I chair a new coalition that aims to find ways of encouraging just this and it is starting work in Yorkshire. Called /together, it has emerged from some of the country’s leading businesses, arts, media, politics, youth organisations, charities and faith communities getting together to look for practical ways of doing something – not just complaining about the problems. This is not, however, a top-down organisation aimed at do-gooders dropping their protected benevolence onto a grateful society; rather, it aims at listening, convening, encouraging and resourcing local initiatives for bringing people together in common conversation and common life.

One of the first initiatives, aimed at providing genuine intelligence, is a massive national conversation. Anyone and everyone can join in. We want to hear people’s real concerns and see where they see the potential for creating a kinder and closer society. An online survey, together with conversations with people across the UK, starting here in Yorkshire next week,will help us to understand where difference has descended into division – and where, together, we might begin to address this in a humane, intelligent and mature way. The survey can be accessed at www.together.org.uk and will not take long to complete. Every voice needs to be heard. Other initiatives will soon follow, shaped by what we find out.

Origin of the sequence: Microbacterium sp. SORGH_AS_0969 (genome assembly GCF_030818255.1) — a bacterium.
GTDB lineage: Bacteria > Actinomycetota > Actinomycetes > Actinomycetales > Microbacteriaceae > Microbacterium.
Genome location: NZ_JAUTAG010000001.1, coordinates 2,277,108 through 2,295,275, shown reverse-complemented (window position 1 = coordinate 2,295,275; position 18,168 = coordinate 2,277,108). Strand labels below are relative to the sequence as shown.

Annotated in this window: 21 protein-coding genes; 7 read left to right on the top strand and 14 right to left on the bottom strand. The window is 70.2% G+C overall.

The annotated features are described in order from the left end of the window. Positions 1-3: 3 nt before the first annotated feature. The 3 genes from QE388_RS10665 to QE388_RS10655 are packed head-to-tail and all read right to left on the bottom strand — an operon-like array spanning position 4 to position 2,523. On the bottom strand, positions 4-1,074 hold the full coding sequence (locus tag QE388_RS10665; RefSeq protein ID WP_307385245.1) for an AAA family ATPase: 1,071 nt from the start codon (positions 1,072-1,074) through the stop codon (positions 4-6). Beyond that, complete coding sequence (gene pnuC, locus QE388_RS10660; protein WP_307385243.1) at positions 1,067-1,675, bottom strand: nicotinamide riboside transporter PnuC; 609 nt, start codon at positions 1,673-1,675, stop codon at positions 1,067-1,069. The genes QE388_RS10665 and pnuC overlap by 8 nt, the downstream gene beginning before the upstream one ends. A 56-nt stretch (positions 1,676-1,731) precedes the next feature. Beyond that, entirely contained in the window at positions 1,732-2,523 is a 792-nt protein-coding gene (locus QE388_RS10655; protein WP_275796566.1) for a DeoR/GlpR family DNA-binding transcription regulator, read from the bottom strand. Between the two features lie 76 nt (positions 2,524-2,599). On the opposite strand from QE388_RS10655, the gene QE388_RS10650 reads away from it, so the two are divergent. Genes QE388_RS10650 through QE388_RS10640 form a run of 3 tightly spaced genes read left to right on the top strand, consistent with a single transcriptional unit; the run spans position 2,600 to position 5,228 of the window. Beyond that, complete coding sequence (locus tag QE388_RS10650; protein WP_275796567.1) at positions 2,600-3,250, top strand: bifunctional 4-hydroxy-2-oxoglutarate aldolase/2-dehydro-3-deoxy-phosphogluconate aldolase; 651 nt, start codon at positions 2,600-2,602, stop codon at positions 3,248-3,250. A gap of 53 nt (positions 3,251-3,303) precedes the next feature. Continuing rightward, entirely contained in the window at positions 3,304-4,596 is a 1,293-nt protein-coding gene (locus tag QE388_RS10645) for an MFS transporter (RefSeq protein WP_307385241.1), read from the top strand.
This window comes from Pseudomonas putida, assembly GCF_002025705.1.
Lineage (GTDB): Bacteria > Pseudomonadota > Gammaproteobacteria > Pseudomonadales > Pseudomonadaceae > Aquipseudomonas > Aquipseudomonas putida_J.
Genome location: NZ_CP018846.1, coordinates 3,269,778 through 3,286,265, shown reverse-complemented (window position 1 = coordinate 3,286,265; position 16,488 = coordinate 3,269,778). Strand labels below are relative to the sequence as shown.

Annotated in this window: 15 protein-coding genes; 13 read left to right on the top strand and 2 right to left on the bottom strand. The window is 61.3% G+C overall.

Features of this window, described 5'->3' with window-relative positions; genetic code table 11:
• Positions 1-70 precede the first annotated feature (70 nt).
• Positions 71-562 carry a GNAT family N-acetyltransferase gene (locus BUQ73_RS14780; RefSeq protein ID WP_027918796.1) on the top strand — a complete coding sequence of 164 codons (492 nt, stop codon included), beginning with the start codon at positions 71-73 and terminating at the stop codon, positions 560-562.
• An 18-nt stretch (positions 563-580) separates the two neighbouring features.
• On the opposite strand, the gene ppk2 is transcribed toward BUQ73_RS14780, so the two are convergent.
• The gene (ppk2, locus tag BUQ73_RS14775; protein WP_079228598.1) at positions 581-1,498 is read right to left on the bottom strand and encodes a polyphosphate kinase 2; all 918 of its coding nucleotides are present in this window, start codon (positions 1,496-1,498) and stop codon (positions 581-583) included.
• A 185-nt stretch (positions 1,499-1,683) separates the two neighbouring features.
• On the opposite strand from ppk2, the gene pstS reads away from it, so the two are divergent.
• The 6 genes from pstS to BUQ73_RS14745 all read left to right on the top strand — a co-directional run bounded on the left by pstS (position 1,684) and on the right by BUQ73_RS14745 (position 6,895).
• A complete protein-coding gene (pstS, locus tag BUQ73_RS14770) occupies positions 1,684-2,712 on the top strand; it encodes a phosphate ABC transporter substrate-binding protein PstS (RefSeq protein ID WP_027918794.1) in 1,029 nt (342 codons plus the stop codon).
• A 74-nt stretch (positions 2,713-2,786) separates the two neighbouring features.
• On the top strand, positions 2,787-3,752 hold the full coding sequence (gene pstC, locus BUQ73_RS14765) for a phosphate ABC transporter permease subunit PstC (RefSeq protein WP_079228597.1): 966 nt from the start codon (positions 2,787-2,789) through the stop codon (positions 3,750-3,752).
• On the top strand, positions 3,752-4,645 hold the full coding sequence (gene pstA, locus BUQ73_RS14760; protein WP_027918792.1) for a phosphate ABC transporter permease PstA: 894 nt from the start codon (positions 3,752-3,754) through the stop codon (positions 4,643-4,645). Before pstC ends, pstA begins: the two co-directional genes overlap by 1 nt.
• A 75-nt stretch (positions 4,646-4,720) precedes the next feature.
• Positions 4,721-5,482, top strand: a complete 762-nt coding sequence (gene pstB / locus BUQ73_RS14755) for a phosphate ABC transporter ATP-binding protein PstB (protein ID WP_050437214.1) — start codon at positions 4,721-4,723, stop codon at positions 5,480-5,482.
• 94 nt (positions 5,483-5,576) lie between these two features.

Why start here? Simply because we won’t find any answers until we have identified the right questions. In other words, dialogue and conversation must always begin with mutual listening. Listening leads to hearing, and hearing might just lead to understanding … even if not to agreement.

Difference can be dignified. It needn’t be a threat. In fact, in my own Christian tradition Jesus chose friends who (the Gospels make clear) didn’t necessarily like each other. They had different personalities, experiences and priorities. But, their task was to hold together –sometimes despite themselves. They had to learn to love, to make space for each other.

Together must always be better than apart.